I relayed as much of the rumors as I could, without revealing names. This year, there are about 60 on staff and about a dozen teachers left PCA; some to other positions, some for family, and a couple that were dissatisfied. In an average year, 3-5 teachers leave PCA but this year is not too far out of the norm and certainly not as severe as the year in which 21 teachers left. All but two of the teaching positions have been filled. Ms Erschen assured us that they are in no rush to fill the position and are being very selective. She is confident that the two positions will be filled well before school starts.
As far as any issues teachers may have had with Mr Taylor or Ms Erschen, they never were clearly defined. Mr Taylor has been the interim Head of School longer than intended as that the last candidate selected was not able to take the position. Another candidate is being considered and Mr Taylor is planning to go back to retirement in January. On the couple of occasions that I have heard someone complaining about Mr Taylor, it usually stemmed from a misunderstanding. I do not envy Ms Erschen for the balancing act she does every day. She deals with a whole lot of problems and somebody being dissatisfied is inevitable but she always maintains professional composure. Every morning, no matter the weather, they are out in front of the school to greet students and talk with parents. I’ve always found them to be very approachable and the kids (including my daughter) think well of them.
Greater transparency and addressing issues before they become rumors would help to put parents at ease. Board meetings include an “Opportunity to Address the Board” and it is a great opportunity for parents to ask questions and raise concerns. PCA is considering putting the ‘Head of School’ and ‘Principal’ reports in the webpage ‘news’ in addition to already being in the ‘Board Minutes’. They are also considering providing staff bios so that parents know more about the staff.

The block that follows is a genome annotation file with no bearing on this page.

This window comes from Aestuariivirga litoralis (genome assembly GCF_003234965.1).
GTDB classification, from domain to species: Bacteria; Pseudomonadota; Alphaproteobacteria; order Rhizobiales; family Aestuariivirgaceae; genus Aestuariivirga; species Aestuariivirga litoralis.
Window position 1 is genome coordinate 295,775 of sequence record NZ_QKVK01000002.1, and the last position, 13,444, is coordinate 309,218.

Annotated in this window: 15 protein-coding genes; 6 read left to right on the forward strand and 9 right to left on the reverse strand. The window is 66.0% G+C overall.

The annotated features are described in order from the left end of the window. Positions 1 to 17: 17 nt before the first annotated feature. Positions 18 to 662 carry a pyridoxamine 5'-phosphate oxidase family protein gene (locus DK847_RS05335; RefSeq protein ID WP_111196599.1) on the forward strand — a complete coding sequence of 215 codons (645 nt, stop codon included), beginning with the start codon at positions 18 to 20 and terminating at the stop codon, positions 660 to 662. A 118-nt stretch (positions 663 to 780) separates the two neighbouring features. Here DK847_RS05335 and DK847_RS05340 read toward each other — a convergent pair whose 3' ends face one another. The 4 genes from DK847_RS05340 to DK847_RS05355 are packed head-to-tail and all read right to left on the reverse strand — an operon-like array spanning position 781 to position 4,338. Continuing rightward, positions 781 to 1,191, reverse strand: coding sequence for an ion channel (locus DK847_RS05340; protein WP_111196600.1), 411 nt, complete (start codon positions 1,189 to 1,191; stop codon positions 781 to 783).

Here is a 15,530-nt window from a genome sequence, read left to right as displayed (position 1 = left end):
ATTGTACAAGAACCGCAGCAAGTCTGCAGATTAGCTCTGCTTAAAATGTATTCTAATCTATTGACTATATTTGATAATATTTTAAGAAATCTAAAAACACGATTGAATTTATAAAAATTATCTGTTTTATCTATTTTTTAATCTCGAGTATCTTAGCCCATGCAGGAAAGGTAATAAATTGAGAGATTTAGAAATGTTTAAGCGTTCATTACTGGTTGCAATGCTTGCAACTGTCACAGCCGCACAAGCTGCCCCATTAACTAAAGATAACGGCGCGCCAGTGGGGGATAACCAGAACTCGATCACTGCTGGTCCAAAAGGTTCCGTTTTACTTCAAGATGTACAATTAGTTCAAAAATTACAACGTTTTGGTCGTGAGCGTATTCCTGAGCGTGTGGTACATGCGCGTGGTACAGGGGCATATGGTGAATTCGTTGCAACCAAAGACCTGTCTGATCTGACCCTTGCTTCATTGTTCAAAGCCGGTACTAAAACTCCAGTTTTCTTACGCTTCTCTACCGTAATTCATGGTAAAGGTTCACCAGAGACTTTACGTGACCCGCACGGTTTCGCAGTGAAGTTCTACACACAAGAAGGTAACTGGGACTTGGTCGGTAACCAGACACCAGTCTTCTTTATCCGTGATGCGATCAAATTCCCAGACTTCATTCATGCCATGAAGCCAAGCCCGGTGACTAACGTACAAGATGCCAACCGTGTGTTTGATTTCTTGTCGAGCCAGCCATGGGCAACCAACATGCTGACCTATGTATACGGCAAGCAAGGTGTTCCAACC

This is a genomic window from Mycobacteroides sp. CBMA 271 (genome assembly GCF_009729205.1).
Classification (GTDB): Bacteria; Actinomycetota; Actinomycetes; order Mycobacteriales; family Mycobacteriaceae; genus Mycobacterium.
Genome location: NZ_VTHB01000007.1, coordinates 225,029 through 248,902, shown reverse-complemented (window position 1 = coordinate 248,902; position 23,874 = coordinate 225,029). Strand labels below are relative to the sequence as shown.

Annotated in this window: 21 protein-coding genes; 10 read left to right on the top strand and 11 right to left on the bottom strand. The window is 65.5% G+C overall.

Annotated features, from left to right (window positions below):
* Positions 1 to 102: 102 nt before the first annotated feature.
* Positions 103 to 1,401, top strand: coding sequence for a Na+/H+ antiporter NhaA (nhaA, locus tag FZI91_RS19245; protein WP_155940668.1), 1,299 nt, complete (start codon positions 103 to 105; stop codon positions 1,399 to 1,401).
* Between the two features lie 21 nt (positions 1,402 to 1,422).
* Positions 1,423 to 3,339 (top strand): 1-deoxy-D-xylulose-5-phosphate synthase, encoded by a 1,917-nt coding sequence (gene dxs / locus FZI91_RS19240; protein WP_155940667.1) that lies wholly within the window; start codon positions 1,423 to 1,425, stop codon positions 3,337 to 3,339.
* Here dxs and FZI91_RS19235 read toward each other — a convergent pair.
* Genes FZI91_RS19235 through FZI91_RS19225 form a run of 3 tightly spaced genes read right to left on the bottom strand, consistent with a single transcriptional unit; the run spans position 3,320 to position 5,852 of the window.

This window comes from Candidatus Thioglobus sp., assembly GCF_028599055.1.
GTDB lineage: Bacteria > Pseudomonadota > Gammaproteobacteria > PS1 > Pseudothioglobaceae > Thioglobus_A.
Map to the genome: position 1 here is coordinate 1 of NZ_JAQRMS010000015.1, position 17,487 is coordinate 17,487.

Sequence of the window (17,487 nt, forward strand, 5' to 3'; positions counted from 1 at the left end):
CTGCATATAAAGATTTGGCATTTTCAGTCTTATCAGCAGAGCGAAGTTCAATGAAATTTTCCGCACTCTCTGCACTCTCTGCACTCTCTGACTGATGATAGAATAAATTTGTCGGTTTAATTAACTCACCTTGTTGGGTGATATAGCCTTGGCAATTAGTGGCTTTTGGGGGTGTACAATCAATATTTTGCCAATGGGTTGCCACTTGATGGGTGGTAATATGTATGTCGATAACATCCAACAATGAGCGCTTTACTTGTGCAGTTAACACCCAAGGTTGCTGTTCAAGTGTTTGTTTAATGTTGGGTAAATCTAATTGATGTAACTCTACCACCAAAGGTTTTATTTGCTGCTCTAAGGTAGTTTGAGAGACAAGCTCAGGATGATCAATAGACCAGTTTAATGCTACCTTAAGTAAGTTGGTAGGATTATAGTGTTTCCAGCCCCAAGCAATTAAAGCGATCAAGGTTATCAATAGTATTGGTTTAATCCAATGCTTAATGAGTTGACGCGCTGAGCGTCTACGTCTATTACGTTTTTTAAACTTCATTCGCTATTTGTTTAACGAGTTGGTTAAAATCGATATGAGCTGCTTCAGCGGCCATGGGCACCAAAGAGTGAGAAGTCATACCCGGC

I intend to follow up with any more details that I come across and certainly welcome any input. Rather than passing along rumors, it’d be helpful to discuss these things in an open format (you can message me if you’d like to remain anonymous). I requested a list of the teachers that left (elsewise, we could always figure it out through the process of elimination). Arguing the validity of an individual complaint may not be as useful as keeping an open eye for trends. PCA isn’t perfect (no school is) and we should all strive to make things better and that depends on parents being involved.
-Director of Curriculum Danielle Moore wants to go back to the classroom and work with kids. She has been replaced by John Epstein who had been working for the Delaware Board of Education.
-‘Special’ classes will no longer be on a six day rotation because the classes were too far apart. So this year, students will have two special classes each trimester with the same amount of time give to each class.
I would not say 12 teachers leaving out of a staff of 60 is “in the norm“. That is 20% of their staff. Charter schools do tend to have higher turnover than traditional public schools. But that is an alarming number, in my opinion. While it isn’t the exodus of 21 teachers that happened at one time, it should be a matter of concern for other teachers and parents. My biggest questions would be how seasoned the departing teachers are. Will their replacements be more experienced or less? That could have a big impact!